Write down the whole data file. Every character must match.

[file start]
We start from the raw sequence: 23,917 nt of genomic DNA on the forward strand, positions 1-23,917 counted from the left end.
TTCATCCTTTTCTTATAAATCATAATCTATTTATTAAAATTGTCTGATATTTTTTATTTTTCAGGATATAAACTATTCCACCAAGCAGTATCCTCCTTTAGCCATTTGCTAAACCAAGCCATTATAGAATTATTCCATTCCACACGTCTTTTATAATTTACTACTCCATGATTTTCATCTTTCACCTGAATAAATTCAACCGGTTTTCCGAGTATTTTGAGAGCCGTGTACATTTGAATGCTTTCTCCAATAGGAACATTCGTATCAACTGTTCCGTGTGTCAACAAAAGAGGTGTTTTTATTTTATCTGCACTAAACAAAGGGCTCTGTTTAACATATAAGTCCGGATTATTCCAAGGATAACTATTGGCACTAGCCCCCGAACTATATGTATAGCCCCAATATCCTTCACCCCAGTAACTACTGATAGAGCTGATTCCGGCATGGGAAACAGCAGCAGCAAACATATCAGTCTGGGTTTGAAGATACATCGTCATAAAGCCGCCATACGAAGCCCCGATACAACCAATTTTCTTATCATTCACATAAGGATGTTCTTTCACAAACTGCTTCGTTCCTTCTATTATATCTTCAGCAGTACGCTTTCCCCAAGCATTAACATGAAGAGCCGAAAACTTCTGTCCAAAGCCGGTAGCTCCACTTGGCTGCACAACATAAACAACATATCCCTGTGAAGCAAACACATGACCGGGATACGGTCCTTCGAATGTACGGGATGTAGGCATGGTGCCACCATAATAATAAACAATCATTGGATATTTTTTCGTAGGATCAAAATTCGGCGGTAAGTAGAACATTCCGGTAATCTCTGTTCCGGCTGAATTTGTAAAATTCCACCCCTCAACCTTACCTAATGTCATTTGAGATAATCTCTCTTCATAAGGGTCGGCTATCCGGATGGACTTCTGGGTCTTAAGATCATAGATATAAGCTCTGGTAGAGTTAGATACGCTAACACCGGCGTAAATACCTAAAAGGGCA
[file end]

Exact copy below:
We start from the raw sequence: 23,917 nt of genomic DNA on the forward strand, positions 1-23,917 counted from the left end.
TTCATCCTTTTCTTATAAATCATAATCTATTTATTAAAATTGTCTGATATTTTTTATTTTTCAGGATATAAACTATTCCACCAAGCAGTATCCTCCTTTAGCCATTTGCTAAACCAAGCCATTATAGAATTATTCCATTCCACACGTCTTTTATAATTTACTACTCCATGATTTTCATCTTTCACCTGAATAAATTCAACCGGTTTTCCGAGTATTTTGAGAGCCGTGTACATTTGAATGCTTTCTCCAATAGGAACATTCGTATCAACTGTTCCGTGTGTCAACAAAAGAGGTGTTTTTATTTTATCTGCACTAAACAAAGGGCTCTGTTTAACATATAAGTCCGGATTATTCCAAGGATAACTATTGGCACTAGCCCCCGAACTATATGTATAGCCCCAATATCCTTCACCCCAGTAACTACTGATAGAGCTGATTCCGGCATGGGAAACAGCAGCAGCAAACATATCAGTCTGGGTTTGAAGATACATCGTCATAAAGCCGCCATACGAAGCCCCGATACAACCAATTTTCTTATCATTCACATAAGGATGTTCTTTCACAAACTGCTTCGTTCCTTCTATTATATCTTCAGCAGTACGCTTTCCCCAAGCATTAACATGAAGAGCCGAAAACTTCTGTCCAAAGCCGGTAGCTCCACTTGGCTGCACAACATAAACAACATATCCCTGTGAAGCAAACACATGACCGGGATACGGTCCTTCGAATGTACGGGATGTAGGCATGGTGCCACCATAATAATAAACAATCATTGGATATTTTTTCGTAGGATCAAAATTCGGCGGTAAGTAGAACATTCCGGTAATCTCTGTTCCGGCTGAATTTGTAAAATTCCACCCCTCAACCTTACCTAATGTCATTTGAGATAATCTCTCTTCATAAGGGTCGGCTATCCGGATGGACTTCTGGGTCTTAAGATCATAGATATAAGCTCTGGTAGAGTTAGATACGCTAACACCGGCGTAAATACCTAAAAGGGCA